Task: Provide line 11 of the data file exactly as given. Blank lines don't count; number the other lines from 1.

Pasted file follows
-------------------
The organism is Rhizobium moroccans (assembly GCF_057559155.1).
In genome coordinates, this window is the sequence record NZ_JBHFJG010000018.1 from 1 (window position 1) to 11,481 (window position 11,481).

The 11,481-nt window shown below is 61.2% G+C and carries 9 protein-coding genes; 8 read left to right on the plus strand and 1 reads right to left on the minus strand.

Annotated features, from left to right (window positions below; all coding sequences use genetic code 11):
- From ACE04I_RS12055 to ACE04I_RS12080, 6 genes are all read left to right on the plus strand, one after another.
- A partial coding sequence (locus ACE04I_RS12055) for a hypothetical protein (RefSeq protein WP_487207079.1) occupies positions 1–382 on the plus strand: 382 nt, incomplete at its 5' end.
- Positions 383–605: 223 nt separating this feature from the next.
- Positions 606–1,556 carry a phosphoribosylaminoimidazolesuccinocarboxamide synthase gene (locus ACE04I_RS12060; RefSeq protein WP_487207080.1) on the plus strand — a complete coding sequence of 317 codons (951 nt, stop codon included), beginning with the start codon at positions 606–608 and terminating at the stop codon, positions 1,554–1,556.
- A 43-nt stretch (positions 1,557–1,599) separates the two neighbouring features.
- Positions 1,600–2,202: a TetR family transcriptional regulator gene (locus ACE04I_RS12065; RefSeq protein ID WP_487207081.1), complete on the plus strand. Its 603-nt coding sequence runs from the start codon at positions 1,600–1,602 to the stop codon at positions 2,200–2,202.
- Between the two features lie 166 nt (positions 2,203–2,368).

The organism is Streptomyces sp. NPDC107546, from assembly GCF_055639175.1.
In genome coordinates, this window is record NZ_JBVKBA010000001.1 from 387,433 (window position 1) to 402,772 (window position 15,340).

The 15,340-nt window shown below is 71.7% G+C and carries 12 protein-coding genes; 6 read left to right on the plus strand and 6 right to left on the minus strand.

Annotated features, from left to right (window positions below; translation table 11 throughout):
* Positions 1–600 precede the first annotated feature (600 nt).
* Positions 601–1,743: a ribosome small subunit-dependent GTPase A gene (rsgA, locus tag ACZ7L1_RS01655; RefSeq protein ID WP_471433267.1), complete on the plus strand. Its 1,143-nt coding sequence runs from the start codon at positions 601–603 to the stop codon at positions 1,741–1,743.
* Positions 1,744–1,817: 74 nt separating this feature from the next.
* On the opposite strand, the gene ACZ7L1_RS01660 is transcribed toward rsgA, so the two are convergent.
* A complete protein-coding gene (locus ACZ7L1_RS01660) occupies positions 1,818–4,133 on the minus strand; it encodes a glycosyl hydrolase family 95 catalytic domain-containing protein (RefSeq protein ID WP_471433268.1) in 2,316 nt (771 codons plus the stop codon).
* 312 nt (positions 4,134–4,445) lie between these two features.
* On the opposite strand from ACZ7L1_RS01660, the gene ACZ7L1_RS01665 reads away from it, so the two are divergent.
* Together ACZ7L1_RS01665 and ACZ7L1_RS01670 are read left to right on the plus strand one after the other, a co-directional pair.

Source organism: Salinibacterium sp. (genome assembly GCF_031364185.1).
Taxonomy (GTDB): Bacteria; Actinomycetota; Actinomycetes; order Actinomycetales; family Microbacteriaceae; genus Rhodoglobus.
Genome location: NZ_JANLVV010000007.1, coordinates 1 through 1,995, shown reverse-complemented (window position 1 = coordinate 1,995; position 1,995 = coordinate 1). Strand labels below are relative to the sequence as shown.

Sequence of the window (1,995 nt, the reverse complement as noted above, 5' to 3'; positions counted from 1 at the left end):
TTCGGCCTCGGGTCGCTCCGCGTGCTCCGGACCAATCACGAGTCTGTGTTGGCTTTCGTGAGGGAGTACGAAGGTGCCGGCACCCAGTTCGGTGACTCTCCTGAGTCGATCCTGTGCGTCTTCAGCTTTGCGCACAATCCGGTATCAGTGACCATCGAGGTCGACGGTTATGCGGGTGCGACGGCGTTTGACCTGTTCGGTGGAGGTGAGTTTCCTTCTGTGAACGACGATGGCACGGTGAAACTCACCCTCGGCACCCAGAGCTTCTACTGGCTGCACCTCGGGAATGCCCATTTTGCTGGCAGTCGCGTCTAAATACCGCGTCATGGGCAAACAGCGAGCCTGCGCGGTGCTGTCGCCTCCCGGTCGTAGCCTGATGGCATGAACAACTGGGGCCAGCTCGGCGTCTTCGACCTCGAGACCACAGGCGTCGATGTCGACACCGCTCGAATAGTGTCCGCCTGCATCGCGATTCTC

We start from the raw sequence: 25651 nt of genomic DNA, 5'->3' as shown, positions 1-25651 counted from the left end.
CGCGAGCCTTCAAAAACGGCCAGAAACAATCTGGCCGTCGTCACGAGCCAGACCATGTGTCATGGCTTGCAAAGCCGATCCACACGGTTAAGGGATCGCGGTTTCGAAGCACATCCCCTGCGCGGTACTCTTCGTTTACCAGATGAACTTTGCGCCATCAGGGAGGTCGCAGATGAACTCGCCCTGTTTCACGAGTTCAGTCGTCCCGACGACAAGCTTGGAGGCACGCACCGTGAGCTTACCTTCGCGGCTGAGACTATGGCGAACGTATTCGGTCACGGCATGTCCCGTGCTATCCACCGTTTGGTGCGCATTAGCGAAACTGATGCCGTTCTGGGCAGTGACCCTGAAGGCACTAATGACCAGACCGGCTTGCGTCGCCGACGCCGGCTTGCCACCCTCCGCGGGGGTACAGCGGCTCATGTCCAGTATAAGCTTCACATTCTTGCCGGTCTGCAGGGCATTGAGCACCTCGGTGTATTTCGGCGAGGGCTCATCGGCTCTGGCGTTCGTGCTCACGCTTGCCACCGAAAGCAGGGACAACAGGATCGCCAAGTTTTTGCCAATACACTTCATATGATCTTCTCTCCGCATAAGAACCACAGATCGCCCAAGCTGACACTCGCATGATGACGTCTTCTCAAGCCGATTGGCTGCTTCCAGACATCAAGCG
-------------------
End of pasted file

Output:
- Between the two features lie 166 nt (positions 2,203–2,368).